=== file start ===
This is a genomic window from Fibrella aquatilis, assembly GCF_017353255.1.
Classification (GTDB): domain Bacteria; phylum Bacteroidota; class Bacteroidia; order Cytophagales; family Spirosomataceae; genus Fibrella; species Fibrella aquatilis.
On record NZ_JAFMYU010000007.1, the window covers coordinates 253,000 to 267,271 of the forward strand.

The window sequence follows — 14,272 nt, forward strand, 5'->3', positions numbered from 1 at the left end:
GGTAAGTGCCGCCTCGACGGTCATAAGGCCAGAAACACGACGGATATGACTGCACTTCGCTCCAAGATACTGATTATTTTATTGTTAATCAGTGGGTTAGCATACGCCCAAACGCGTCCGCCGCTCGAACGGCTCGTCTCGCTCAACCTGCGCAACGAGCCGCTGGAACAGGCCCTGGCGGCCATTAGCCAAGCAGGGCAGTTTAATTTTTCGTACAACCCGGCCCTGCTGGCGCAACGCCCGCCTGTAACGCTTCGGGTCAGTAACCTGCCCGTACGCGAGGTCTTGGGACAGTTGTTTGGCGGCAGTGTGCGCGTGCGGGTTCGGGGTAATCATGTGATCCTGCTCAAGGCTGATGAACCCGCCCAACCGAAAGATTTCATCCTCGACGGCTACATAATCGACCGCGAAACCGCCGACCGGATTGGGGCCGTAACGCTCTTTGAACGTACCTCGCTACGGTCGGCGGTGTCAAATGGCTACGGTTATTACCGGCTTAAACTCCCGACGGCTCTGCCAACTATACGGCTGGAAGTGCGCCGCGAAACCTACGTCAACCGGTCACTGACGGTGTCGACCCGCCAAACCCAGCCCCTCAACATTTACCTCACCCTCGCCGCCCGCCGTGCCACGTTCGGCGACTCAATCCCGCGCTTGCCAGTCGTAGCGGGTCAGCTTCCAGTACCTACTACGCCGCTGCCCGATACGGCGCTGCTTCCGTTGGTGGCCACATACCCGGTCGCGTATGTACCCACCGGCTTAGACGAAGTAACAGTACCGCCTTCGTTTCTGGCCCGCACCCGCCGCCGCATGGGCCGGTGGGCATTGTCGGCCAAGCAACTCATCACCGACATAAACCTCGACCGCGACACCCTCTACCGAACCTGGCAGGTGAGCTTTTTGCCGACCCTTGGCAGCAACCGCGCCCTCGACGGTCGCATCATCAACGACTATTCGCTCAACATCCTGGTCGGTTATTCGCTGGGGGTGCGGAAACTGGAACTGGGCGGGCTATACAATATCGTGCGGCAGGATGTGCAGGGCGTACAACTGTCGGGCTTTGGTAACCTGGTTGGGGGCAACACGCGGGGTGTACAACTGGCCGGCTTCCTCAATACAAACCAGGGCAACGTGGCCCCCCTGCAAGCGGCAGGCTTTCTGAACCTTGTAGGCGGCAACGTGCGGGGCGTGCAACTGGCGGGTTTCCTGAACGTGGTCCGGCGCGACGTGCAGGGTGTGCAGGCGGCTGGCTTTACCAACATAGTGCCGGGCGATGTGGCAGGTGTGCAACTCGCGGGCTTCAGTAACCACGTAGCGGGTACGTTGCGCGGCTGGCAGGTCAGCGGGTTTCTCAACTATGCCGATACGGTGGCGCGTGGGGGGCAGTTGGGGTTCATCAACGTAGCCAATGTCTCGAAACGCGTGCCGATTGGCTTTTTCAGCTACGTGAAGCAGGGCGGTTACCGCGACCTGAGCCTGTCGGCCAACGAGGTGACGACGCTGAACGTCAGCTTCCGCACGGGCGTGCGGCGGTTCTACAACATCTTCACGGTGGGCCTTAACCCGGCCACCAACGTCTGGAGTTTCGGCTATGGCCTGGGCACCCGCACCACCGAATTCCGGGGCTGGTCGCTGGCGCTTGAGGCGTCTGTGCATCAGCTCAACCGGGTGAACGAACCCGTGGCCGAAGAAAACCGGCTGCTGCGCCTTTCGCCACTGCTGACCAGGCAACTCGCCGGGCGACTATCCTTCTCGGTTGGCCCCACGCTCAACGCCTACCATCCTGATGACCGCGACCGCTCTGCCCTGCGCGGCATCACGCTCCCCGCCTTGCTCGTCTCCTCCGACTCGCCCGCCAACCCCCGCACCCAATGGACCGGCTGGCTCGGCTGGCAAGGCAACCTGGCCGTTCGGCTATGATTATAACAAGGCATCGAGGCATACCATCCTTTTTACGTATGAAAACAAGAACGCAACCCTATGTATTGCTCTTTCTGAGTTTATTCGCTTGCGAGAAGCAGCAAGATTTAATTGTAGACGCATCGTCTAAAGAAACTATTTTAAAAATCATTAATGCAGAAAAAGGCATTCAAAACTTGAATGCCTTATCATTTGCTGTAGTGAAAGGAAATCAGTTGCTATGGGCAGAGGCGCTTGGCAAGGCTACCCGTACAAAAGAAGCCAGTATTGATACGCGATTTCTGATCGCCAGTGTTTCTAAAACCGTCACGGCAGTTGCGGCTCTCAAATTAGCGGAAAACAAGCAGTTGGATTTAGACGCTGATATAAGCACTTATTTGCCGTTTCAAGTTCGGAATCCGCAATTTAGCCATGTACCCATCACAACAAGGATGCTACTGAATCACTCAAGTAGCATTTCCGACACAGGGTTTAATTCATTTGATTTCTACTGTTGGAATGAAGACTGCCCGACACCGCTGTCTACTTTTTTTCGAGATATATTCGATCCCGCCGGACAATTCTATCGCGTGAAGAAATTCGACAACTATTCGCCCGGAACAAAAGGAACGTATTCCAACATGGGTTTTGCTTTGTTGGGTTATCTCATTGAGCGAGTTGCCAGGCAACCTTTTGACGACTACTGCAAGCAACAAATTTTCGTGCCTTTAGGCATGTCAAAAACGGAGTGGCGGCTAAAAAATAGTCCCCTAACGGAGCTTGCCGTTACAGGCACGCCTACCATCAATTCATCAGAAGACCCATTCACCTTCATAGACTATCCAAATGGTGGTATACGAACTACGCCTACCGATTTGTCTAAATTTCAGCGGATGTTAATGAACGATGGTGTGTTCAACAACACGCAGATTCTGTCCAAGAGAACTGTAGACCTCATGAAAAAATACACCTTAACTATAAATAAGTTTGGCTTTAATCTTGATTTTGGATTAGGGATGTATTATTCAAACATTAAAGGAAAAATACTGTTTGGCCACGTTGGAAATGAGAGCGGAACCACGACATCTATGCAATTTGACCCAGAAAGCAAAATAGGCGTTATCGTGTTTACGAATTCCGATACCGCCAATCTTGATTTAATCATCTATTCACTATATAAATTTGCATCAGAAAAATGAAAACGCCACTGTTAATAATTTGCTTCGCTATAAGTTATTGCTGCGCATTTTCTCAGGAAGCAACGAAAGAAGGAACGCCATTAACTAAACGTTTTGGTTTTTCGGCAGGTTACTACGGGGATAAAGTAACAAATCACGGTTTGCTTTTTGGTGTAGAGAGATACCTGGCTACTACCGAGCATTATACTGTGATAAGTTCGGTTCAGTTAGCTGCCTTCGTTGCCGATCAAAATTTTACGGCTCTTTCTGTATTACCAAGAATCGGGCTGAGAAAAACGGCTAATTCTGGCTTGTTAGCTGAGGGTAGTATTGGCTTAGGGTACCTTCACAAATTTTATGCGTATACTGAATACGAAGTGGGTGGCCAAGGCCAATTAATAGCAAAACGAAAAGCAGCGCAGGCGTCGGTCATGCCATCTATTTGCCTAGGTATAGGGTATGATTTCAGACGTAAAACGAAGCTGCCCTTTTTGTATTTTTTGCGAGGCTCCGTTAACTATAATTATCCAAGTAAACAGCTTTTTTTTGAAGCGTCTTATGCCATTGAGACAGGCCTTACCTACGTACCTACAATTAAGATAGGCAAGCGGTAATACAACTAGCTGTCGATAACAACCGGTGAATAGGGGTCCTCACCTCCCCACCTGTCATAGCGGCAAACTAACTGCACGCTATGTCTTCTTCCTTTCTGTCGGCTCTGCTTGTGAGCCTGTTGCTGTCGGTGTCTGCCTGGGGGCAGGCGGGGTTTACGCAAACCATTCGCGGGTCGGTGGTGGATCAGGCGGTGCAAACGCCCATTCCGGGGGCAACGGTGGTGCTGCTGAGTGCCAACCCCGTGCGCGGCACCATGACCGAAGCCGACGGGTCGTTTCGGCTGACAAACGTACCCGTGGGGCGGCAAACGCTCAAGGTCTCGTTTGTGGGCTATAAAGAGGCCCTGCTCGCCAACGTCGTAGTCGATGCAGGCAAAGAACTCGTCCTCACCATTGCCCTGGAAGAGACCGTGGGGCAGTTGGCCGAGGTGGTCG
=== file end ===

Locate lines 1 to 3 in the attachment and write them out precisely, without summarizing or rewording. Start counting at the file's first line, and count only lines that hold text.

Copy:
This is a genomic window from Fibrella aquatilis, assembly GCF_017353255.1.
Classification (GTDB): domain Bacteria; phylum Bacteroidota; class Bacteroidia; order Cytophagales; family Spirosomataceae; genus Fibrella; species Fibrella aquatilis.
On record NZ_JAFMYU010000007.1, the window covers coordinates 253,000 to 267,271 of the forward strand.